I used to teach respirator protocol and safety - this here is a good guide:
Masks vs Respirators
Before we go any further, let’s just clarify on a technical difference between a “mask” and a “respirator”. In day to day language we often say mask, when referring to what are technically called respirators.
In my estimation, the best resource about the subject, there is a lot of very good information and relevant links on that site, so click here or else the image above to read more.
Domestic abuse and mental ill-health: twin shadow pandemics stalk the second waveMichaela Rogers, University of Sheffield and Parveen Azam Ali, University of Sheffield
The coronavirus crisis has been stalked by two shadow pandemics – one of domestic abuse and one of mental health. Since the first outbreak of the virus, numerous reports have highlighted a marked increase in forms of domestic violence and abuse, especially intimate partner violence and domestic homicide. The pandemic has also been linked to rising rates of mental health issues around the world.
These two phenomena are intrinsically linked: research shows there is a strong association between mental ill-health and domestic abuse. This raises significant concerns as a second wave of the pandemic crashes upon us. Cities, regions and whole countries are going back into lockdown – a measure that has previously been reported to have increased rates of both domestic violence and mental health problems. This time around, we need to be better prepared to support victims and survivors.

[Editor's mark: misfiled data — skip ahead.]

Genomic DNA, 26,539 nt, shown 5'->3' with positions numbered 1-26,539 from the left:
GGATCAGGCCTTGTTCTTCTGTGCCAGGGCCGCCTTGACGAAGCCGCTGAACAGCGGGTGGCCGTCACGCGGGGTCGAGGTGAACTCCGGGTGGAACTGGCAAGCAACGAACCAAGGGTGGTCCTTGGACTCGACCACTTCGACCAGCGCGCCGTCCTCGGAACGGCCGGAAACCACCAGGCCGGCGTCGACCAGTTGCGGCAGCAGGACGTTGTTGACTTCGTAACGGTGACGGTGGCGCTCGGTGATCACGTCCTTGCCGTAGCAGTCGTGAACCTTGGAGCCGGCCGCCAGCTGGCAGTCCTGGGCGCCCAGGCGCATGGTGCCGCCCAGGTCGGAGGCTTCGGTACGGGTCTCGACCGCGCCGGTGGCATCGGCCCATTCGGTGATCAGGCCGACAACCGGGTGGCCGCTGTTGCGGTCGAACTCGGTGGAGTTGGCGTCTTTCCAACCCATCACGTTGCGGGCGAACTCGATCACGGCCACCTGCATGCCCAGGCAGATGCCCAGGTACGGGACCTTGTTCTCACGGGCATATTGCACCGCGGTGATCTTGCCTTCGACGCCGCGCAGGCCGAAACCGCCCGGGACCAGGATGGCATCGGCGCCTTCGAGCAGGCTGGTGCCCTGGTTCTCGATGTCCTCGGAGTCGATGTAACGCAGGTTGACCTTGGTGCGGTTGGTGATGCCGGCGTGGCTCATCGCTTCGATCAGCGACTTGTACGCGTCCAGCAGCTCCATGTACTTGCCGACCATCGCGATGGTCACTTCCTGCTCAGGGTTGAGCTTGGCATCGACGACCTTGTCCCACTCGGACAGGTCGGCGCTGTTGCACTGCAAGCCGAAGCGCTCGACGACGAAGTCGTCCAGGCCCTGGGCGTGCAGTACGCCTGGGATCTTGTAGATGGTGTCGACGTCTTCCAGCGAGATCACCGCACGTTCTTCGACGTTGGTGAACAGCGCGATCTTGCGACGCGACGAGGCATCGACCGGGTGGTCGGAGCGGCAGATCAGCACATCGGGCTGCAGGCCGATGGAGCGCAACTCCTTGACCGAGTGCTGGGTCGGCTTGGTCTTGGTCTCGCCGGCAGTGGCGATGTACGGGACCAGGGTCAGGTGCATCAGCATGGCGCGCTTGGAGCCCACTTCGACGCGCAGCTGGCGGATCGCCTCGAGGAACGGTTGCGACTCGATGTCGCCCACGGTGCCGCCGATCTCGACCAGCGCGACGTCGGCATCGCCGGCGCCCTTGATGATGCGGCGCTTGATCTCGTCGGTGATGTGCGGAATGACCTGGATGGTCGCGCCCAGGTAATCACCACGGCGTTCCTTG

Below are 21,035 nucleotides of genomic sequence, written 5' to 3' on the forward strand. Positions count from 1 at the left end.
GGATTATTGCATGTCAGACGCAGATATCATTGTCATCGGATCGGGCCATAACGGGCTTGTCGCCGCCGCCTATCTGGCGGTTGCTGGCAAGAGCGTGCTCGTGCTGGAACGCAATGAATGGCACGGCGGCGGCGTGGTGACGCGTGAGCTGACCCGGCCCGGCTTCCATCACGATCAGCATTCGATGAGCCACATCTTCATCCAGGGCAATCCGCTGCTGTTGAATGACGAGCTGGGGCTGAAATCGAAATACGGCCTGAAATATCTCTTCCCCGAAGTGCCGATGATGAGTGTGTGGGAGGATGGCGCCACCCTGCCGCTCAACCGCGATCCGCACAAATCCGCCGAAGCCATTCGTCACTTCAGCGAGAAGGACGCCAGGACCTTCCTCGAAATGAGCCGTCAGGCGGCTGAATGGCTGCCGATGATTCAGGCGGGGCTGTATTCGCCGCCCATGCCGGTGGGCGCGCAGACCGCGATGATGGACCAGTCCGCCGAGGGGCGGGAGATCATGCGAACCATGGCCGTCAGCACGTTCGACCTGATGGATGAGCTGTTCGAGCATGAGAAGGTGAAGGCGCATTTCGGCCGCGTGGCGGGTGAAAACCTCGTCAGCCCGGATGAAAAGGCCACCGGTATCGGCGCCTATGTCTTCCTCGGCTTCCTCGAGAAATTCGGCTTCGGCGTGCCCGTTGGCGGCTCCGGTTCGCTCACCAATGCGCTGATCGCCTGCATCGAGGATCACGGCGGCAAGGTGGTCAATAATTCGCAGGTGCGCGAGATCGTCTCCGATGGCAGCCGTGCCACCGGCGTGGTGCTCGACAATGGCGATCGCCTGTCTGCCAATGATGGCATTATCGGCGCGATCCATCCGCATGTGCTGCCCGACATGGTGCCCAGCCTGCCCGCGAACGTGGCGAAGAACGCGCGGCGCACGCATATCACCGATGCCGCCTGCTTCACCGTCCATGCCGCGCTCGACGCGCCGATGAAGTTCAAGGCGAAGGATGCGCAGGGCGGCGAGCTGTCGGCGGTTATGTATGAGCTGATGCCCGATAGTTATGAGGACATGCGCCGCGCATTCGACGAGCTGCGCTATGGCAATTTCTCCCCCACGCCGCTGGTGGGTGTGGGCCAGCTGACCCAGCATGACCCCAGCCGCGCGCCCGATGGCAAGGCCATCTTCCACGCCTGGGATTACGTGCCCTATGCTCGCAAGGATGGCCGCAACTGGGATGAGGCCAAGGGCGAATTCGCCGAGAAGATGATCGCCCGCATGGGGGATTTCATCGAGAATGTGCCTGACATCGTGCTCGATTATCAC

Lockdowns exacerbate domestic abuse
UN Secretary General Antonio Guterres has described the rise in domestic violence in 2020 as a “horrifying global surge”. Evidence compiled by UN Women from the UK, the United States, France, Australia, Cyprus, Singapore, Argentina, Canada, Germany, and Spain shows a rise in demand for access to women’s refuges and other support services this year.
The UK charity Refuge reported a 700% increase in calls during a single day in April and by June calls had risen by 800% compared with pre-lockdown figures. The charity also reported a 300% increase in visits to its National Domestic Abuse Helpline website and a 950% rise in visits to their website.
It is likely that these statistics reflect a glimpse of the overall picture given the known difficulties of reporting abuse, which are now intensified for households where the perpetrator is more frequently or consistently at home due to COVID-19 measures. The incidence and prevalence of domestic violence does tend to increase during any stressful event or emergency, whether it is a natural disaster, or whether it is man-made.
The surge in domestic violence has not just been associated with instructions to stay home, but also linked to the economic and social stresses on households that have resulted from this pandemic. These include the growth in unemployment, uncertainty around furloughing and job security and the effects of social isolation.
The toll on mental health